In 2024, newly formed reporting entities have 90 days from formation to file its BOI report. In 2025, and going forward, they will have 30 days. Note that when reference is made to newly formed reporting entities, the same CTA rules apply to foreign companies first being domesticated in the United States. Reporting entities in existence prior to 2024 have all of 2024 to report. Willful failure to report complete or updated beneficial ownership information to FinCEN, or the willful provision of or attempt to provide false or fraudulent beneficial ownership information may result in civil or criminal penalties. These penalties include civil penalties of up to $500 per day that the violation continues, or criminal penalties including imprisonment for up to two years and/or a fine of up to $10,000. Senior officers of an entity that willfully fails to comply may be held liable for that failure.

If there is a change to the required information about a reporting entity or its beneficial owner(s) subsequent to the filing of the entity’s BOI report, the entity must file an updated BOI report no more than 30 days after the change occurs. Changes that might require an updated BOI report include a new company DBA, a change in beneficial owners, a change to a beneficial owner’s name, address, or identifying document used in the first or an earlier report, or a minor reaching the age of majority. Note that when a beneficial owner dies, the estate has 30 days from the time the estate is settled to report the change in beneficial ownership. There is no requirement to report the termination or dissolution of a reporting company.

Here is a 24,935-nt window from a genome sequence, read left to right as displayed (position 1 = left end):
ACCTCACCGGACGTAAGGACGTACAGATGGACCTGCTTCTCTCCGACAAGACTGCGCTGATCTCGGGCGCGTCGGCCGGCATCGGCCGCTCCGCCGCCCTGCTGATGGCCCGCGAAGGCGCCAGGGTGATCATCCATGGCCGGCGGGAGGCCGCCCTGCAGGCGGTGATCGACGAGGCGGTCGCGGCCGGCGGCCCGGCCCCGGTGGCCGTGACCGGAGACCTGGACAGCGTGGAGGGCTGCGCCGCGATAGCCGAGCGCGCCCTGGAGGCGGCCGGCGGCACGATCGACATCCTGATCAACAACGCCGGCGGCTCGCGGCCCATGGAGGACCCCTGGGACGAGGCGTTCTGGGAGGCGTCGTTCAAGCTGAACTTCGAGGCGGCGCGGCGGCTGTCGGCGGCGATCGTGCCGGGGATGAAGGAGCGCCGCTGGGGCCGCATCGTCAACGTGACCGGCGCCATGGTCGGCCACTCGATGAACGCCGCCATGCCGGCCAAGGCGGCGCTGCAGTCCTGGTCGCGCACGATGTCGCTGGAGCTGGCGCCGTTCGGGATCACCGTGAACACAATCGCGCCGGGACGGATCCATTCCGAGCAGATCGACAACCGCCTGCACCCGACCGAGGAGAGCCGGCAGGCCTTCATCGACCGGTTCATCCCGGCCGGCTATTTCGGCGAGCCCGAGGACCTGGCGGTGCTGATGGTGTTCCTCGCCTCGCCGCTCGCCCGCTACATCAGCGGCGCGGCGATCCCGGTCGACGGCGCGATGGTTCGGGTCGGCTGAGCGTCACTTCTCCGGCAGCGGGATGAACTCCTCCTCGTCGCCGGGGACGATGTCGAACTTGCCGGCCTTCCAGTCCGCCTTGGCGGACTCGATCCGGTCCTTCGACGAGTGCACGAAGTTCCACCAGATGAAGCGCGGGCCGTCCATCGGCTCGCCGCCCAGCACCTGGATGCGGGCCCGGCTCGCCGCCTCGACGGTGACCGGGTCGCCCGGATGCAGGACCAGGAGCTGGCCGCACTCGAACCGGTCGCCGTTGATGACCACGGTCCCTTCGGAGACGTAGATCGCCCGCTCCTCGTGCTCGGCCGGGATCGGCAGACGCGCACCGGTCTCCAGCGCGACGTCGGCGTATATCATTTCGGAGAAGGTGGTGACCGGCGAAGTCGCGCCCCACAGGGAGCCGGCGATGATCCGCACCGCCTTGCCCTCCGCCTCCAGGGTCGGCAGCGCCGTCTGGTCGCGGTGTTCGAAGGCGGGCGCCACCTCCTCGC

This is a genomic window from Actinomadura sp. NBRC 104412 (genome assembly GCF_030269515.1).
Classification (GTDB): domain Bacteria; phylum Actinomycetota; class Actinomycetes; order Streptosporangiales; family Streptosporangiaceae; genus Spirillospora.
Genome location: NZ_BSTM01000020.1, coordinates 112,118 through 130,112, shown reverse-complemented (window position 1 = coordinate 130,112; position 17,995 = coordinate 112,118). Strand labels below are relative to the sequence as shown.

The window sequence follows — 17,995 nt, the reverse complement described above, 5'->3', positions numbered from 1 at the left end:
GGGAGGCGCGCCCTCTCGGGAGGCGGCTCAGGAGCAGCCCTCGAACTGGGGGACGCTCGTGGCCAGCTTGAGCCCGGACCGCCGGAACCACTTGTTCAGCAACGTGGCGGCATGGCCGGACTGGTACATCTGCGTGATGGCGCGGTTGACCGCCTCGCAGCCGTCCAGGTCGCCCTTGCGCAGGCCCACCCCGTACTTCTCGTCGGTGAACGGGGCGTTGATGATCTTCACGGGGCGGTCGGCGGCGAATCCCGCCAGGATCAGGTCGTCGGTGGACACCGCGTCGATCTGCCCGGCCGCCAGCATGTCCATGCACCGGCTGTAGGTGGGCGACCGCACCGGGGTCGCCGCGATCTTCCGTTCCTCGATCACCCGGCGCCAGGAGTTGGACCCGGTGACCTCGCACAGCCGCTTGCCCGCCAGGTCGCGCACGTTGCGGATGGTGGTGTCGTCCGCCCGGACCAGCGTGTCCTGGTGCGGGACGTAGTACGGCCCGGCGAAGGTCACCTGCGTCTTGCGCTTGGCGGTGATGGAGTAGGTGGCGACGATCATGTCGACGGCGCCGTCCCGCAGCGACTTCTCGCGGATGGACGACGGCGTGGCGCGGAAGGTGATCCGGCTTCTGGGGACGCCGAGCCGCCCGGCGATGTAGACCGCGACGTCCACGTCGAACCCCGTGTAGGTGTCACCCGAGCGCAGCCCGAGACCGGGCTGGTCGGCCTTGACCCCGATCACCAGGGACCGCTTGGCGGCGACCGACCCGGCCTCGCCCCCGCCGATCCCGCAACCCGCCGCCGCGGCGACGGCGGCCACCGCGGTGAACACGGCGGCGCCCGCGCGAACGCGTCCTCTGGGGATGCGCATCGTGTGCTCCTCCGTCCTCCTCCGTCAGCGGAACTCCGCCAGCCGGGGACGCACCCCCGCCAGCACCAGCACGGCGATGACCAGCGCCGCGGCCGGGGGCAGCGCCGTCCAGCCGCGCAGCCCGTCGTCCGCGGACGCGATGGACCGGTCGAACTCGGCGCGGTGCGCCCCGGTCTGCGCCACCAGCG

If an inaccuracy in a BOI report is discovered by the reporting company, the reporting company has 30 days from discovery to correct the inaccuracy. No penalties will be imposed for an inaccurate report if the inaccuracy is corrected within 90 calendar days of the original filing of the report.

Newly formed companies are required to report its company applicants. Every newly formed company will have at least one and possibly two company applicants. No more than two can be reported. A company applicant must be an individual. It cannot be a company or a legal entity. There are two types of company applicants. One is a direct filer, the person who directly filed the document that created the entity. This individual either electronically or physically filed the document with the secretary of state or similar office. The second type is the individual who was primarily responsible for directing or controlling the filing.